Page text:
First Nations, Metis and Inuit – Indigenous Ontologies (FNMIIO)

Happy Indigenous Peoples Day!

To mark National Indigenous Peoples Day we are pleased to announce that the CFLA-FCAB’s Indigenous Matters Committee’s – Red Team-Joint Working Group on Classification and Subject Headings and the National Indigenous Knowledge and Language Alliance (NIKLA) is releasing the First Nations, Métis, and Inuit – Indigenous Ontology (FNMIIO). This initial release of community names is a soft launch is a first step in a longer project and represents the equal and collaborative contributions of its members.

NIKLA and the Joint Working Group acknowledge that the ontology builds on the work of many Indigenous peoples who have long advocated for the importance of respectfully representing Indigenous knowledge, culture, and communities in libraries. This living ontology respects, acknowledges, and supports Indigenous sovereignty over knowledge. The First Nations, Métis, and Inuit – Indigenous Ontology (FNMIIO) soft launch will facilitate community feedback, corrections and expressions as needed and the Joint Working Group/NIKLA will respond to these contributions by updating this living document at regular intervals.

The FNMI Ontology is released through the National Indigenous Knowledge and Language Alliance (NIKLA) and represents an initial effort to improve the representation of Indigenous peoples and communities in libraries, archives and other cultural memory institutions a group of volunteers, working with the (spell out) CFLA-FCAB Indigenous Matters Committee – Red Team Joint Working Group on Classification and Subject Headings and others that have joined this group via the National Indigenous Knowledge and Language Alliance NIKLA ANCLA, have compiled a working list of Indigenous Names to better reflect how Indigenous people currently prefer to refer to themselves. This is a living document that will be updated and change as more information is gathered or realized in the course of research and/or consultations.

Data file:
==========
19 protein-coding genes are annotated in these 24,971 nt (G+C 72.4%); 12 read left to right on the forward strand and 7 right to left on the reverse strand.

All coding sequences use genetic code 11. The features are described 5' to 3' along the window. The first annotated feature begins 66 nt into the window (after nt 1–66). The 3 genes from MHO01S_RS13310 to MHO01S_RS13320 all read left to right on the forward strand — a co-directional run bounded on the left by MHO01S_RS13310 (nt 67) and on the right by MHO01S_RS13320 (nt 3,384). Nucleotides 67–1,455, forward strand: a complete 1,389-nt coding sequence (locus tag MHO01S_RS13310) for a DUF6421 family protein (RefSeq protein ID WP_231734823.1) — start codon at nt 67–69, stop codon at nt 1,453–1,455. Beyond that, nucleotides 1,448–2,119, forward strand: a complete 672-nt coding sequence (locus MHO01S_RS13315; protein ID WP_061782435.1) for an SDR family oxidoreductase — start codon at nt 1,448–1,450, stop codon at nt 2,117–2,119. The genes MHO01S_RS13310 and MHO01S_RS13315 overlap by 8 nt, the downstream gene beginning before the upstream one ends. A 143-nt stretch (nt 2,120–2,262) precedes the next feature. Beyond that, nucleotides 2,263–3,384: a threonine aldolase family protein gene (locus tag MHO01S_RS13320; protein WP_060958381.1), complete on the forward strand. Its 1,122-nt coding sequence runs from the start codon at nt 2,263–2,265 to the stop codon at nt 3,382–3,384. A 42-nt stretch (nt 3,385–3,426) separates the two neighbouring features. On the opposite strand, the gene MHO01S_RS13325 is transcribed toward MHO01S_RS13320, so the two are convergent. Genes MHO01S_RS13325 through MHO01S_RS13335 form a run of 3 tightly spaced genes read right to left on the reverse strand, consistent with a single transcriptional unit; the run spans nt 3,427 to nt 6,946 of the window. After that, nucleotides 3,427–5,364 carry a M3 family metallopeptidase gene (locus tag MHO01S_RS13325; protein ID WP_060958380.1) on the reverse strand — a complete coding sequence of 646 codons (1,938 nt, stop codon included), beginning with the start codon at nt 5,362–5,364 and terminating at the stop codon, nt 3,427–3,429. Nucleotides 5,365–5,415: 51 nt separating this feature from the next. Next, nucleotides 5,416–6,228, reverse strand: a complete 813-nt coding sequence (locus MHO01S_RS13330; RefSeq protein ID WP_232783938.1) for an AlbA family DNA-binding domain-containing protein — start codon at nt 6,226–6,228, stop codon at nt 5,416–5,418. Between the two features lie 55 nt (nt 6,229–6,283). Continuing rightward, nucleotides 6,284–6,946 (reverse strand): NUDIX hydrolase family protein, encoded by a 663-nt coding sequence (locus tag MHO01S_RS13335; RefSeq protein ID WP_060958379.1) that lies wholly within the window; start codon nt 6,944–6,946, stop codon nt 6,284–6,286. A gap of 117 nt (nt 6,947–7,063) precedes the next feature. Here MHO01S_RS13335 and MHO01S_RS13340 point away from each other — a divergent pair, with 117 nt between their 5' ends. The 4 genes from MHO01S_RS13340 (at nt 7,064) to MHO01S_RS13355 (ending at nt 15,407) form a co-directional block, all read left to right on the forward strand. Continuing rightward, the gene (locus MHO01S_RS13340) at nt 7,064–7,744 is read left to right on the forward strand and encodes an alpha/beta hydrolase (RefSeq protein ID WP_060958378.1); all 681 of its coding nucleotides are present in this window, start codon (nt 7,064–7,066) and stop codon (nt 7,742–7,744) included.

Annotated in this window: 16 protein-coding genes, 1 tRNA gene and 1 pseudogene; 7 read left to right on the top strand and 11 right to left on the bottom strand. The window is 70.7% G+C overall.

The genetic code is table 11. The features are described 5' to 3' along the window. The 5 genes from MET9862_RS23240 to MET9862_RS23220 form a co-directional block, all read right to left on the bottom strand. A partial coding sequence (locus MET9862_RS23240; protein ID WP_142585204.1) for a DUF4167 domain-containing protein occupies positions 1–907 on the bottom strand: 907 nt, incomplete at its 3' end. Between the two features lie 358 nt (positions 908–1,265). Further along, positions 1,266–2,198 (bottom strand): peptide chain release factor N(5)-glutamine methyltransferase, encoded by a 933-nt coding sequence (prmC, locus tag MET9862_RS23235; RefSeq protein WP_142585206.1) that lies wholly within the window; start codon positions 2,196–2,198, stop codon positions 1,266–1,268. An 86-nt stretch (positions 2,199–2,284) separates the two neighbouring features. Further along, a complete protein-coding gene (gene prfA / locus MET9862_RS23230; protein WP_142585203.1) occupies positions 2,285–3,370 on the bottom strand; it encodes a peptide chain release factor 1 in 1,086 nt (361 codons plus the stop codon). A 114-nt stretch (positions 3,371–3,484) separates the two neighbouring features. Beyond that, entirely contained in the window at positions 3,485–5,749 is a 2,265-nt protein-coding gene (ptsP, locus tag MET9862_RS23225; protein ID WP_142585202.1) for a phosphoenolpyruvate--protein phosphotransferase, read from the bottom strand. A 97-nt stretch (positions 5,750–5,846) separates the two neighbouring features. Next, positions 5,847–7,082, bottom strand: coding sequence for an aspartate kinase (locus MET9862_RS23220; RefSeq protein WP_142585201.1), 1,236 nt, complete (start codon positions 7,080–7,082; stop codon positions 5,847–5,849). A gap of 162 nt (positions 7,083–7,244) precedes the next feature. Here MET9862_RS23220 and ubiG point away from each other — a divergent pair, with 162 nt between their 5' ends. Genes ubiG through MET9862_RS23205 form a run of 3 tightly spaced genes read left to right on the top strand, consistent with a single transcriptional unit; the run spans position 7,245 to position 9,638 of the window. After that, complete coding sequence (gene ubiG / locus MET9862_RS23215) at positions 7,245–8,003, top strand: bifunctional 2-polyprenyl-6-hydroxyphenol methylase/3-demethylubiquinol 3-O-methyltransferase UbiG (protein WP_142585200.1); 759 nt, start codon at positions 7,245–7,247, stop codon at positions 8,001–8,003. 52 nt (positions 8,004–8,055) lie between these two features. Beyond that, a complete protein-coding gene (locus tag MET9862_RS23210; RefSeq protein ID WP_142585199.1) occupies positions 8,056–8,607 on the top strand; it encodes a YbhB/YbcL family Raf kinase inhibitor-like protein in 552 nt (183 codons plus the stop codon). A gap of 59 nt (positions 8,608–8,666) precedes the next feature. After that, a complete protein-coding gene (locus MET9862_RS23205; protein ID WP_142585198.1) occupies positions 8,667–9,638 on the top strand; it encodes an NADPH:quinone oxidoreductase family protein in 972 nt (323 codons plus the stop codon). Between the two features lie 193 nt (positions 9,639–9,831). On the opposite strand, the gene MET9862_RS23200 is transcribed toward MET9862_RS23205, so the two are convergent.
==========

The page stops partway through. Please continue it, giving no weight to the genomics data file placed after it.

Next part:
The Joint Working Group on Classification and Subject Headings, led by Camille Callison, Stacy Allison-Cassin, Alissa Cherry and F. Tim Knight, is dedicated to identifying and promoting best practices, supporting reconciliation and meeting the needs of Indigenous communities and have come together to fulfill and implement recommendation #5 of the CFLA/FCAB Truth & Reconciliation Committee report:

“Decolonize Access and Classification by addressing the structural biases in existing schemes of knowledge organization and information retrieval arising from colonialism by committing to integrating Indigenous epistemologies into cataloguing praxis and knowledge management.” CFLA-FCAB Truth & Reconciliation Committee report

This first draft of the  “First Nations, Metis and Inuit – Indigenous Ontologies” (FNMIIO) located at:  is a living document and we welcome and encourage feedback on any aspect of the data found in this spreadsheet. Please contact us with any corrections or inaccuracies you find or if you have suggestions for improvement.

Future plans for this vocabulary include distribution as MARC authority records and in linked data formats (RDF/XML, JSON-LD, Turtle, etc.).

Joint Working Group on Classification and Subject Heading/NIKLA members

Stacy Allison-Cassin

York University

Camille Callison

University of Manitoba

Alissa Cherry

Museum of Anthropology

F. Tim Knight

Osgoode Hall, York University

Michael Dudley

University of Winnipeg

Sharon Farnel

University of Alberta

Darren Furey

Memorial University

Katherine Kasirer

National Film Board of Canada

Patricia Geddes

Vancouver Island University

Patricia Knockwood

New Brunswick Public Library

Anita Kora

Inuit Tapiriit Kanatami (ITK)

Stacey Penney

Memorial University

Monika Fuijkschot

Library and Archives Canada -LAC

Christine Bone

University of Manitoba

Anne Carr-Wiggin

University of Alberta